Billboards in Albany Begging Drivers to Report Crime by Committing Other Crime

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In this Wednesday, Jan. 27, 2016, photo, a billboard with a message about reporting public corruption, left, stands along Interstate 90 in Albany, N.Y. Authorities in New York's corruption-plagued capital city are using billboards to urge citizens to report crooked politicians, using a tactic more commonly employed to find missing people or fight drunk driving. (AP Photo/Mike Groll)
If you see something, say something. Photo: Mike Groll

Certainly the eccentric pleading billboard is an American tradition. The National Debt Clock. A demand that you pull your pants up, kid. God also seems to have bought some space (“Please … I need your help with this!”). Now the FBI has taken out highway-side space asking drivers in Albany to help its agents fight government corruption. Urgently! So urgently that you should call immediately! Except that making a phone call while driving is itself against New York State law. Don’t do that.

The electronic billboards, conceived by a group called the New York Public Corruption Task Force, went up off I-90 a few weeks after two of the most powerful people in the state, former Assembly Speaker Sheldon Silver and ex-Senate leader Dean Skelos, were convicted of using their positions for personal gain. The FBI has already tried this approach in Connecticut and Kentucky; in Janesville, Wisconsin, calls to the police tripled when comparable anti-crime billboards went up.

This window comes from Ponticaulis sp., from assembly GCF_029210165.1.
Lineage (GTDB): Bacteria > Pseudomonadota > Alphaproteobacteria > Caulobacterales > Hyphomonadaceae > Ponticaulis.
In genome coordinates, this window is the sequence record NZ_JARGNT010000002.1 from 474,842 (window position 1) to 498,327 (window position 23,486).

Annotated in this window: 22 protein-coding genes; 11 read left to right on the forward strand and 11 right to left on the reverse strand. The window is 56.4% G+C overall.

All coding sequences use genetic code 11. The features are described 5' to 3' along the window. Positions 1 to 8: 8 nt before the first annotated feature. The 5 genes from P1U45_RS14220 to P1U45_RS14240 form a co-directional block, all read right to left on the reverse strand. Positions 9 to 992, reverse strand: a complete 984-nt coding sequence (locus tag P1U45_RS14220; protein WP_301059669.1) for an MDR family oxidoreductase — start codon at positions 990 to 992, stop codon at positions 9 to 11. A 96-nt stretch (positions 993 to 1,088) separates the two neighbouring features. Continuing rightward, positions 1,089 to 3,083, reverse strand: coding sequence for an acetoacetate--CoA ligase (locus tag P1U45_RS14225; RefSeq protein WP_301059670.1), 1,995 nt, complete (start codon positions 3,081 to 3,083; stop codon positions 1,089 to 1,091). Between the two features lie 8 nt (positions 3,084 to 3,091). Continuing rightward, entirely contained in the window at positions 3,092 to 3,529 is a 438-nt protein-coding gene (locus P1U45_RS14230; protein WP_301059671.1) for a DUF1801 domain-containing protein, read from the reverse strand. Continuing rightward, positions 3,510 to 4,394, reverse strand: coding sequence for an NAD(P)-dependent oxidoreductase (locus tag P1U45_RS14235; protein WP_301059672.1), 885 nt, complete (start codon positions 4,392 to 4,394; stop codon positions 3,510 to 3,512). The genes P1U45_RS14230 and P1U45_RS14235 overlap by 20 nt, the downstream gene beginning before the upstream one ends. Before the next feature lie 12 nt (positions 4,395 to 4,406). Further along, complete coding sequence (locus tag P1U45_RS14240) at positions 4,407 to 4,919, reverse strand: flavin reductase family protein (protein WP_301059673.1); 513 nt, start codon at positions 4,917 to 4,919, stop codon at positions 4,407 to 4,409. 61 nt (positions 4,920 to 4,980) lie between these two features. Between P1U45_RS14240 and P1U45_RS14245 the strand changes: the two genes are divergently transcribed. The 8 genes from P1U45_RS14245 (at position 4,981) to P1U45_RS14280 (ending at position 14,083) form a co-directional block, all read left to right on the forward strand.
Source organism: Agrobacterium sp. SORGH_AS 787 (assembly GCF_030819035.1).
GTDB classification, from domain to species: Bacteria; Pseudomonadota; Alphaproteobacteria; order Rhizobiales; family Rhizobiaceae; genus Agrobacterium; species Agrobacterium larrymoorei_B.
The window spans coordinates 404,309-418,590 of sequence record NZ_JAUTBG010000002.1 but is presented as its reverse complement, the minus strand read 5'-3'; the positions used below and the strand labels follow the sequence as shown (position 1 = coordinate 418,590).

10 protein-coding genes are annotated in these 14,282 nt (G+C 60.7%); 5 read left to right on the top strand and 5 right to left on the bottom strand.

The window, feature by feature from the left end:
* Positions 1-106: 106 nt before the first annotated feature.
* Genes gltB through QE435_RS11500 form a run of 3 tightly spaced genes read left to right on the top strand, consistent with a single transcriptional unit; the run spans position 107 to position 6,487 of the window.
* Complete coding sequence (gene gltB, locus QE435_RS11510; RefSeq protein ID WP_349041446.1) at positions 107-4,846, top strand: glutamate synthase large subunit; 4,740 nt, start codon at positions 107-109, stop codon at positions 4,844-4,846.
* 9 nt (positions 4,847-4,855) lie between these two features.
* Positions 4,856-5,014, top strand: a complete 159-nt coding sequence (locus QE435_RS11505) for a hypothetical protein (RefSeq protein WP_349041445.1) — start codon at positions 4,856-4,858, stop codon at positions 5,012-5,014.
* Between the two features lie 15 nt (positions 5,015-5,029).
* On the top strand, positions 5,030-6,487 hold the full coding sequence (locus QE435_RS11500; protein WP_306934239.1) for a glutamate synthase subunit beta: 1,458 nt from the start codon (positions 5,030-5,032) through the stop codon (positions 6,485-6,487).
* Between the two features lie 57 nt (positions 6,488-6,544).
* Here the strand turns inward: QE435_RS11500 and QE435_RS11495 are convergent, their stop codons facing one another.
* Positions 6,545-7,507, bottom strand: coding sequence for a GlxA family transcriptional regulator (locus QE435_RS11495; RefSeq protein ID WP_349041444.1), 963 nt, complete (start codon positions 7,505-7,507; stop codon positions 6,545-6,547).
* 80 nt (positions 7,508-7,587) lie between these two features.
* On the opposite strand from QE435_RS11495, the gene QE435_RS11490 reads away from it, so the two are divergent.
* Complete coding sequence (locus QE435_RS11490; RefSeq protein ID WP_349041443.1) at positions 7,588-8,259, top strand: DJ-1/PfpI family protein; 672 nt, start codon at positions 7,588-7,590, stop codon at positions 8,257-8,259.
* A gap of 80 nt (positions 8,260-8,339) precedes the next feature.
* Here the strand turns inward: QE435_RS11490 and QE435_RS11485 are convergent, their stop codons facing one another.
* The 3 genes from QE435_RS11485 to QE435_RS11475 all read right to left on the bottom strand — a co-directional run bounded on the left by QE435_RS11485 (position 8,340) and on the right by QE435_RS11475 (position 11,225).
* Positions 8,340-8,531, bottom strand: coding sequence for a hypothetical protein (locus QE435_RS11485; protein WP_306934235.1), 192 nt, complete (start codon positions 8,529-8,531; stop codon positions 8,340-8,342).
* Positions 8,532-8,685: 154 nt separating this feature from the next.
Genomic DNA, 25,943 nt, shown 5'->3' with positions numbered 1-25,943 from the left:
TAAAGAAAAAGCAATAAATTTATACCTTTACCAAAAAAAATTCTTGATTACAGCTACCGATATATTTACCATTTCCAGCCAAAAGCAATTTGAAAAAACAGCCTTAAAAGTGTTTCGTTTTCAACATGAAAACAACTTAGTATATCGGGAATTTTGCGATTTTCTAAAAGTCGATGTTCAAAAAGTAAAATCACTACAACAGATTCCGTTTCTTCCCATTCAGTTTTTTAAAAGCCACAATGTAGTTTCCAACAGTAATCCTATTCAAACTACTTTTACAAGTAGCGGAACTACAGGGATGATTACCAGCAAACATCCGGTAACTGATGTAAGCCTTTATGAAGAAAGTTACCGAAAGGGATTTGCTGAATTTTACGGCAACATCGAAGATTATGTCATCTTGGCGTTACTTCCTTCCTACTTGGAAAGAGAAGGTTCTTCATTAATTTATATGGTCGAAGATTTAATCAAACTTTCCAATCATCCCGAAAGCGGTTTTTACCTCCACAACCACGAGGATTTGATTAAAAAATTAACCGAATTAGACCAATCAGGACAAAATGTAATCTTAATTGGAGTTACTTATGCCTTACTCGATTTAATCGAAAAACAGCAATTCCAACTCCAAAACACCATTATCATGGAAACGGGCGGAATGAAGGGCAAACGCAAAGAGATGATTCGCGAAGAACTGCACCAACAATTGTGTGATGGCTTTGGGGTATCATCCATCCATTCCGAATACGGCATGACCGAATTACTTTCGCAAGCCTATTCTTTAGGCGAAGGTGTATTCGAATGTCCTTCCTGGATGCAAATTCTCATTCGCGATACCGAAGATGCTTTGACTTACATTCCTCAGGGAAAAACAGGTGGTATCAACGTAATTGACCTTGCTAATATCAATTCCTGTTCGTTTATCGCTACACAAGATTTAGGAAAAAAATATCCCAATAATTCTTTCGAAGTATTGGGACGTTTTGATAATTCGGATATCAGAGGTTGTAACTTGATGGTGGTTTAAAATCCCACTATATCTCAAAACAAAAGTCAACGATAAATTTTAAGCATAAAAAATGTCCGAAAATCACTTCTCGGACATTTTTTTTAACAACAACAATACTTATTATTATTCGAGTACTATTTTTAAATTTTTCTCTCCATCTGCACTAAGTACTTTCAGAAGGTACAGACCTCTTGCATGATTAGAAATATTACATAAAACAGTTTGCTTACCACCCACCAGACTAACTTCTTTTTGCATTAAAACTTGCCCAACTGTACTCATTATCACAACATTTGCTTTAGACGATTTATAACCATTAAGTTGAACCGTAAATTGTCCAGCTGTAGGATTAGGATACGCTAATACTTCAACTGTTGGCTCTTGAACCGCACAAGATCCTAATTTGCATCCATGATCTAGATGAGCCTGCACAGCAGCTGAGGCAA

The public plays an integral role in helping law enforcement root out corruption,” said Andrew Vale, the FBI’s special agent in charge of the Albany division. “Which is why we try to make it easier to come forward and report suspected abuse.” He did not add, “Besides, there’s so much money sloshing around in Albany that we can just put up a sign and wait for the calls.”

Some lawmakers expressed skepticism about the effectiveness of this move. “It seems to me that if someone is aware of corruption in any form, they don’t need a billboard to tell them,” former head of the Assembly’s ethics committee Daniel O’Donnell told the New York Daily News. “It’s not like the people don’t know what the FBI is and what they’ve been doing. But maybe I’m wrong.”

FBI Asks Drivers to Fight and Also Commit Crime